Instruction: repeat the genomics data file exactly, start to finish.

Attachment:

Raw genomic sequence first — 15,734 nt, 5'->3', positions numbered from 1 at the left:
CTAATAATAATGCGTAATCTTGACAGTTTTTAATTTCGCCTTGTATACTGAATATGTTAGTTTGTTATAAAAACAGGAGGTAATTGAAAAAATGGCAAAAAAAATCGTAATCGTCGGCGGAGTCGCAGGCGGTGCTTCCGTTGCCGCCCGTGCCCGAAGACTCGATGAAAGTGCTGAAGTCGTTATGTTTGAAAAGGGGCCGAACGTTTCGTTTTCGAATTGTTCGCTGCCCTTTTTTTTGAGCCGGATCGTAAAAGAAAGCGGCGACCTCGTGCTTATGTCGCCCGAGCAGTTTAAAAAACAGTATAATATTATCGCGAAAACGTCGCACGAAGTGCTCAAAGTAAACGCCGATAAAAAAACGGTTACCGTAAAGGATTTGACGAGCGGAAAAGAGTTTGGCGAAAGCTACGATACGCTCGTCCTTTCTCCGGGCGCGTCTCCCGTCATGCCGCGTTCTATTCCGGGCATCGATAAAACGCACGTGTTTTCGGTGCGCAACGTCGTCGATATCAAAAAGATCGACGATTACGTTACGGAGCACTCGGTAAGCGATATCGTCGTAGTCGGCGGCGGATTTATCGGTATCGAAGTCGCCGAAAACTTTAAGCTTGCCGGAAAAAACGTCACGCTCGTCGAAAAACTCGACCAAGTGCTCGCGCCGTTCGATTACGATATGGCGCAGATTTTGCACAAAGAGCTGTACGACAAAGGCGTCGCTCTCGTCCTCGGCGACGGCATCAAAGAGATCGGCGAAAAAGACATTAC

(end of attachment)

Raw genomic sequence first — 15,734 nt, 5'->3', positions numbered from 1 at the left:
CTAATAATAATGCGTAATCTTGACAGTTTTTAATTTCGCCTTGTATACTGAATATGTTAGTTTGTTATAAAAACAGGAGGTAATTGAAAAAATGGCAAAAAAAATCGTAATCGTCGGCGGAGTCGCAGGCGGTGCTTCCGTTGCCGCCCGTGCCCGAAGACTCGATGAAAGTGCTGAAGTCGTTATGTTTGAAAAGGGGCCGAACGTTTCGTTTTCGAATTGTTCGCTGCCCTTTTTTTTGAGCCGGATCGTAAAAGAAAGCGGCGACCTCGTGCTTATGTCGCCCGAGCAGTTTAAAAAACAGTATAATATTATCGCGAAAACGTCGCACGAAGTGCTCAAAGTAAACGCCGATAAAAAAACGGTTACCGTAAAGGATTTGACGAGCGGAAAAGAGTTTGGCGAAAGCTACGATACGCTCGTCCTTTCTCCGGGCGCGTCTCCCGTCATGCCGCGTTCTATTCCGGGCATCGATAAAACGCACGTGTTTTCGGTGCGCAACGTCGTCGATATCAAAAAGATCGACGATTACGTTACGGAGCACTCGGTAAGCGATATCGTCGTAGTCGGCGGCGGATTTATCGGTATCGAAGTCGCCGAAAACTTTAAGCTTGCCGGAAAAAACGTCACGCTCGTCGAAAAACTCGACCAAGTGCTCGCGCCGTTCGATTACGATATGGCGCAGATTTTGCACAAAGAGCTGTACGACAAAGGCGTCGCTCTCGTCCTCGGCGACGGCATCAAAGAGATCGGCGAAAAAGACATTAC